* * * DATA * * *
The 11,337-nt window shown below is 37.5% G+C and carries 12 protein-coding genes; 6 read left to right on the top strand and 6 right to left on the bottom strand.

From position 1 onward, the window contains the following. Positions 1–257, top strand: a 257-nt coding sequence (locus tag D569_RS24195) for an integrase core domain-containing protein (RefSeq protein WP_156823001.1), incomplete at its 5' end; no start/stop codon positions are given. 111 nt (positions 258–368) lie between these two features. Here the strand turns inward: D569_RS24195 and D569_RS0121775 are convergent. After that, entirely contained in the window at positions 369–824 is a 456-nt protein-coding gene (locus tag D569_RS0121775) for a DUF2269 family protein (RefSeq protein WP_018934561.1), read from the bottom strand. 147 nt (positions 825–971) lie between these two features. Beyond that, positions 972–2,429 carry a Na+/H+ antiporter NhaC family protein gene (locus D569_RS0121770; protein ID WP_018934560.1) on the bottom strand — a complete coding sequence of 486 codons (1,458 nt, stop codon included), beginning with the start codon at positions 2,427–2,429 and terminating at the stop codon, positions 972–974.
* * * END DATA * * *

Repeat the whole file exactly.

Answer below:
The 11,337-nt window shown below is 37.5% G+C and carries 12 protein-coding genes; 6 read left to right on the top strand and 6 right to left on the bottom strand.

From position 1 onward, the window contains the following. Positions 1–257, top strand: a 257-nt coding sequence (locus tag D569_RS24195) for an integrase core domain-containing protein (RefSeq protein WP_156823001.1), incomplete at its 5' end; no start/stop codon positions are given. 111 nt (positions 258–368) lie between these two features. Here the strand turns inward: D569_RS24195 and D569_RS0121775 are convergent. After that, entirely contained in the window at positions 369–824 is a 456-nt protein-coding gene (locus tag D569_RS0121775) for a DUF2269 family protein (RefSeq protein WP_018934561.1), read from the bottom strand. 147 nt (positions 825–971) lie between these two features. Beyond that, positions 972–2,429 carry a Na+/H+ antiporter NhaC family protein gene (locus D569_RS0121770; protein ID WP_018934560.1) on the bottom strand — a complete coding sequence of 486 codons (1,458 nt, stop codon included), beginning with the start codon at positions 2,427–2,429 and terminating at the stop codon, positions 972–974.